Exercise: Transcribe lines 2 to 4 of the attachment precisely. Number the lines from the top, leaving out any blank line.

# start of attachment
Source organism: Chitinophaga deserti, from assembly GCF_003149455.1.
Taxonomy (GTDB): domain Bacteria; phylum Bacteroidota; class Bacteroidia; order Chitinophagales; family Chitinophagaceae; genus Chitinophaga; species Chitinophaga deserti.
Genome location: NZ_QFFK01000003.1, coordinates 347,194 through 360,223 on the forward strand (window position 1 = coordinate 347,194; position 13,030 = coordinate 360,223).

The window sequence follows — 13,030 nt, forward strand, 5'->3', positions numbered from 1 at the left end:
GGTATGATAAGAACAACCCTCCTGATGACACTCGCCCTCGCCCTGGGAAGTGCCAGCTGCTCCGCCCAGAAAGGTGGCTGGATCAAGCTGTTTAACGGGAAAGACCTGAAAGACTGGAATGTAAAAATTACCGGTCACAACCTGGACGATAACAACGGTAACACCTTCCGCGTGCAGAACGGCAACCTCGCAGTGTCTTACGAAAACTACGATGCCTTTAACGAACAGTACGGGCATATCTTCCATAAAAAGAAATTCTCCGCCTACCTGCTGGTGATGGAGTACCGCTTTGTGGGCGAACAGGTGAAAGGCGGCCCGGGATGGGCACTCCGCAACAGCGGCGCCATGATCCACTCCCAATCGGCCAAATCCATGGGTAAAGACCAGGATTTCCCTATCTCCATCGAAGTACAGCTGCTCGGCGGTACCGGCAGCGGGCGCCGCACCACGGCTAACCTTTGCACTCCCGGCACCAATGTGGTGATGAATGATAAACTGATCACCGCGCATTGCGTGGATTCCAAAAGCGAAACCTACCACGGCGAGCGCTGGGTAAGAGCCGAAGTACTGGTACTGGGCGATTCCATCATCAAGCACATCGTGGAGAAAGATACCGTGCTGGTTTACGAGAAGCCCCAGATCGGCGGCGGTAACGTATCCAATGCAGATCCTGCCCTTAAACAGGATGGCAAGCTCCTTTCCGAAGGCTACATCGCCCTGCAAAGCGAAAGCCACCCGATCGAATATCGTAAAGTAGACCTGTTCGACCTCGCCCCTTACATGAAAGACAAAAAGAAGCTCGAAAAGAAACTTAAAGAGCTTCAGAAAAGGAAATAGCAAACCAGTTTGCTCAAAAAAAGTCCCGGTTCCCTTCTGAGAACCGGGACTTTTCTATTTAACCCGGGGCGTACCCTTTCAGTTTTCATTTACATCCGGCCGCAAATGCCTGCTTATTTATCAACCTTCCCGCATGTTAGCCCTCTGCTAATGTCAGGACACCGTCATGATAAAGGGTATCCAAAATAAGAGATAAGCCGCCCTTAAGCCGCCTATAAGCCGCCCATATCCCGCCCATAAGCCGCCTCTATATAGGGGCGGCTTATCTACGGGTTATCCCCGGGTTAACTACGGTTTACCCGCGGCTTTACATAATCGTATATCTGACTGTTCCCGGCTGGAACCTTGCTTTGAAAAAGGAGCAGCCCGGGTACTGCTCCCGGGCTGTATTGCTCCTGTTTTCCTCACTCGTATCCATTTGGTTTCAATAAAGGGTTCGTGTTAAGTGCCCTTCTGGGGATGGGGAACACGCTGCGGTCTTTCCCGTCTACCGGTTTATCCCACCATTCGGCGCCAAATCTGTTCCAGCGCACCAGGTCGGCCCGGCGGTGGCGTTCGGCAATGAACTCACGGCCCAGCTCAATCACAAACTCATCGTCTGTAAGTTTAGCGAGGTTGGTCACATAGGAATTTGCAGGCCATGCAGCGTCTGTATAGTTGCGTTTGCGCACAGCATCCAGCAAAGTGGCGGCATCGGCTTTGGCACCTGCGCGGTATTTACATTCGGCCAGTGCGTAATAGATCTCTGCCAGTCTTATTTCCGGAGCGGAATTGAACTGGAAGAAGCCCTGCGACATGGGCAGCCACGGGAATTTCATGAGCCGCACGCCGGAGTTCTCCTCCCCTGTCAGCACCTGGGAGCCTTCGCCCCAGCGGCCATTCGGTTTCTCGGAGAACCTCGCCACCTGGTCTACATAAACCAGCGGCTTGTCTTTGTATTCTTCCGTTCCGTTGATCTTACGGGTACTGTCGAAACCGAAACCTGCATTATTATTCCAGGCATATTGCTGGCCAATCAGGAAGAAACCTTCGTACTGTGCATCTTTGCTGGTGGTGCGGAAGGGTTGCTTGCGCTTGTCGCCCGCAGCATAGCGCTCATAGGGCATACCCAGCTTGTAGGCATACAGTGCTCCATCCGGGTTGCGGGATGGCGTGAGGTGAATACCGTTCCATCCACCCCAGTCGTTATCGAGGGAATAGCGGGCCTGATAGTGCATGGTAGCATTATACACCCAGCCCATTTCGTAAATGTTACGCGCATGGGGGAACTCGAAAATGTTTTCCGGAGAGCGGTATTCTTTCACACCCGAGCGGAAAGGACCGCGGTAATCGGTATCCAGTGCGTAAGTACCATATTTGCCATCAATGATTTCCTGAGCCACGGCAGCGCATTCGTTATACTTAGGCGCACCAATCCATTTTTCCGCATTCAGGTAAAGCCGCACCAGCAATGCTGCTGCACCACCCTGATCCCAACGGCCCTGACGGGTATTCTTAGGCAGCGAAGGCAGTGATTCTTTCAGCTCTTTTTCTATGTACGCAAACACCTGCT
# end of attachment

Taxonomy (GTDB): domain Bacteria; phylum Bacteroidota; class Bacteroidia; order Chitinophagales; family Chitinophagaceae; genus Chitinophaga; species Chitinophaga deserti.
Genome location: NZ_QFFK01000003.1, coordinates 347,194 through 360,223 on the forward strand (window position 1 = coordinate 347,194; position 13,030 = coordinate 360,223).

The window sequence follows — 13,030 nt, forward strand, 5'->3', positions numbered from 1 at the left end: